You may have heard the term “paywall” — it’s when a web site limits the amount of content that you can see unless you sign up with them for a fee. This typically happens after you’ve viewed a predetermined number of articles, and that number is reset on a daily, weekly, or monthly basis (depending on their setup).
And they’re all just awful.
Much hooplah was made about a developer that bypassed the New York Times paywall a couple of years ago, yet little (if anything), has changed since. David Hayes, the developer who cracked the NYT paywall, claims it took him a lunch hour to write the bookmarklet that bypasses the newspaper’s paywall.
A couple of days ago when Sarah was hitting the Star’s paywall I decided to take a quick look at what would be involved in getting around it. Twenty minuted later I had bypassed the paywalls of all of the above papers, including the New York Times (before I’d read anything on the topic, I should add). It took another 30 minutes to produce a small, generic site script that makes the dewalling process just a little easier and faster.
I’m not blowing my own horn here. I’m no super genius and this “hack” could be accomplished by anyone with rudimentary web development experience. In fact, both Hayes’ code and my own are almost unnecessary; with a few extra steps, you can bypass these paywalls with no extra software or crazy hacking skills. Chances are good that you already know how to do it.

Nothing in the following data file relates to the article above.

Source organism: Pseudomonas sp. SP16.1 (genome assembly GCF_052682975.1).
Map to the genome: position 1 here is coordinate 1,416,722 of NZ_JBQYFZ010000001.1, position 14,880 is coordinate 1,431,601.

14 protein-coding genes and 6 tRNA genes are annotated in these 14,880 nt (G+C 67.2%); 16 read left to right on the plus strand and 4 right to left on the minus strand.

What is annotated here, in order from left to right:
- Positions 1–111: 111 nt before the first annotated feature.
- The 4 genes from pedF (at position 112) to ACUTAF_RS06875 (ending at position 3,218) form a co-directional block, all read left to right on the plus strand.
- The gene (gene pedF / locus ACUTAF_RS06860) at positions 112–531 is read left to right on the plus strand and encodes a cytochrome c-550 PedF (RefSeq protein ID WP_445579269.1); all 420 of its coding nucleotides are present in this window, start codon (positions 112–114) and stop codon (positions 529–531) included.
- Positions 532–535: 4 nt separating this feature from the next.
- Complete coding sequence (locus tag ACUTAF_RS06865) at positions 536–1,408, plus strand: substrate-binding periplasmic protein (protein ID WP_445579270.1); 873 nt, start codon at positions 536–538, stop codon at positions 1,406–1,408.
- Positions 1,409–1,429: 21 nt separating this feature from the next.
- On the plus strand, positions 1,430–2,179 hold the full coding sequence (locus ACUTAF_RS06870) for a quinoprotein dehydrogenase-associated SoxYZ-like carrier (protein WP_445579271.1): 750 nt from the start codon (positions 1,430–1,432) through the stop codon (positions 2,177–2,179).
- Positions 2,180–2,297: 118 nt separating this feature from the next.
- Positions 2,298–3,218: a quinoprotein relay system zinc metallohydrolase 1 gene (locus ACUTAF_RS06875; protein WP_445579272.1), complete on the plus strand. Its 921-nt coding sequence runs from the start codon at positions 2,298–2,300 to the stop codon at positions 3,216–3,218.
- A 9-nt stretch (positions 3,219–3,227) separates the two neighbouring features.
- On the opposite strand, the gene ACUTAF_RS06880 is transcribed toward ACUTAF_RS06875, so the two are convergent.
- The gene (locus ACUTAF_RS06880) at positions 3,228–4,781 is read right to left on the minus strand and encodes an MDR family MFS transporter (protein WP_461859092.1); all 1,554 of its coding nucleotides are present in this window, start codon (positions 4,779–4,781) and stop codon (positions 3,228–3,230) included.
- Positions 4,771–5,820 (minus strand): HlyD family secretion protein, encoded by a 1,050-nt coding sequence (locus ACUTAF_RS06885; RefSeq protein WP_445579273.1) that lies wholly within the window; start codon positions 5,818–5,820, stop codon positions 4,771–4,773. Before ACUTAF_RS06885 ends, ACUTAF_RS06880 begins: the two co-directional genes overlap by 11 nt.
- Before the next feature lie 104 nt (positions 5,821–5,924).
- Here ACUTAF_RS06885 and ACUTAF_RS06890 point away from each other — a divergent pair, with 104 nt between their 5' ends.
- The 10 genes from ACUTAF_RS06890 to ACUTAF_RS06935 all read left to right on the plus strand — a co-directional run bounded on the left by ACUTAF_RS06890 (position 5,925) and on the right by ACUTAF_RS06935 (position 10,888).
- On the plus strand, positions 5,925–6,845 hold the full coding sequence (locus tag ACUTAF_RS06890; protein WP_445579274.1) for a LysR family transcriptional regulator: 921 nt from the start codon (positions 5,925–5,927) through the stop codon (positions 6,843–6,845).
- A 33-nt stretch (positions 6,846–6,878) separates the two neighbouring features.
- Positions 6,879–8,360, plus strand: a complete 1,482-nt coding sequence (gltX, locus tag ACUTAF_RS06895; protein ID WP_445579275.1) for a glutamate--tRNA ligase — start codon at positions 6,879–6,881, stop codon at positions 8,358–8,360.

I can see some extra benefit to a utility that would assist in automatically navigating the paywall beyond the first article — so that you could click on the web page links instead of having to load article by article — but this was more of a proof-of-concept thing, and the proven concept is that paywalls are unfortunately simple to defeat.
I’m not currently posting my dewalling code publicly. However, I will detail why this problem exists, and what the papers can do to fix it (if you’re from any of the aforementioned newspapers, feel free to give me a shout).
So Why Are Developers So Dumb?
I don’t think they are :) And to be honest, I totally get why things were done this way.
When a typical web browser grabs the web page you request, it sends out some limited information for the listening web server on the other end. This includes listing the browser’s capabilities (what kinds of content it can handle), specifying what it’s looking for (usually the URL of the web page), and cookies.
The receiving web server has that, plus an IP address, to identify an individual reader over the internet.
The IP isn’t unique to you, it’s unique to your internet connection which may be shared by many devices (like the the internet box thing, a.k.a. residential router, in your home). Browser capabilities can’t be assumed to be unique, again, because of that shared internet connection thing. And cookies can be cleared with the click of a button.
Given these limitations, how are web developers supposed to identify unique readers while ensuring that other legitimate readers can still access the site?
So What Should They Do?
This is a tough one.